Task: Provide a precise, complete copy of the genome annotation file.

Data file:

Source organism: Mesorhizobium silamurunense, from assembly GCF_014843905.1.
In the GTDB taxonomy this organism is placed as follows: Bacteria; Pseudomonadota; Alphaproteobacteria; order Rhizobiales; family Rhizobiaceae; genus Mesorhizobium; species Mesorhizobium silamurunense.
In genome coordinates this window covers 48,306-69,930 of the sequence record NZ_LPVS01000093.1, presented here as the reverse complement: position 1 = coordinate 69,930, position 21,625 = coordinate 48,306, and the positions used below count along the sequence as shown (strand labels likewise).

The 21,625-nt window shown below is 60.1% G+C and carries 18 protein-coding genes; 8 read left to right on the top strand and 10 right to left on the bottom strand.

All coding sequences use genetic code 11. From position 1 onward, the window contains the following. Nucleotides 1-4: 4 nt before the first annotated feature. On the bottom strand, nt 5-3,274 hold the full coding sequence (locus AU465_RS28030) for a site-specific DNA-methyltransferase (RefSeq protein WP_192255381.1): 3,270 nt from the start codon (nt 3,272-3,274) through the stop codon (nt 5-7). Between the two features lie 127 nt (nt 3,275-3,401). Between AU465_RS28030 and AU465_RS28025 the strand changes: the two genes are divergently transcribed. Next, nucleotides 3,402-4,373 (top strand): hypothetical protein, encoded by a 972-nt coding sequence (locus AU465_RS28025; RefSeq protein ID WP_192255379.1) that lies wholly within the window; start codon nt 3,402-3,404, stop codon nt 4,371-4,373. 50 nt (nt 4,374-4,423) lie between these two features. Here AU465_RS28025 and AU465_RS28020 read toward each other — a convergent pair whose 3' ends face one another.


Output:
Source organism: Mesorhizobium silamurunense, from assembly GCF_014843905.1.
In the GTDB taxonomy this organism is placed as follows: Bacteria; Pseudomonadota; Alphaproteobacteria; order Rhizobiales; family Rhizobiaceae; genus Mesorhizobium; species Mesorhizobium silamurunense.
In genome coordinates this window covers 48,306-69,930 of the sequence record NZ_LPVS01000093.1, presented here as the reverse complement: position 1 = coordinate 69,930, position 21,625 = coordinate 48,306, and the positions used below count along the sequence as shown (strand labels likewise).

The 21,625-nt window shown below is 60.1% G+C and carries 18 protein-coding genes; 8 read left to right on the top strand and 10 right to left on the bottom strand.

All coding sequences use genetic code 11. From position 1 onward, the window contains the following. Nucleotides 1-4: 4 nt before the first annotated feature. On the bottom strand, nt 5-3,274 hold the full coding sequence (locus AU465_RS28030) for a site-specific DNA-methyltransferase (RefSeq protein WP_192255381.1): 3,270 nt from the start codon (nt 3,272-3,274) through the stop codon (nt 5-7). Between the two features lie 127 nt (nt 3,275-3,401). Between AU465_RS28030 and AU465_RS28025 the strand changes: the two genes are divergently transcribed. Next, nucleotides 3,402-4,373 (top strand): hypothetical protein, encoded by a 972-nt coding sequence (locus AU465_RS28025; RefSeq protein ID WP_192255379.1) that lies wholly within the window; start codon nt 3,402-3,404, stop codon nt 4,371-4,373. 50 nt (nt 4,374-4,423) lie between these two features. Here AU465_RS28025 and AU465_RS28020 read toward each other — a convergent pair whose 3' ends face one another.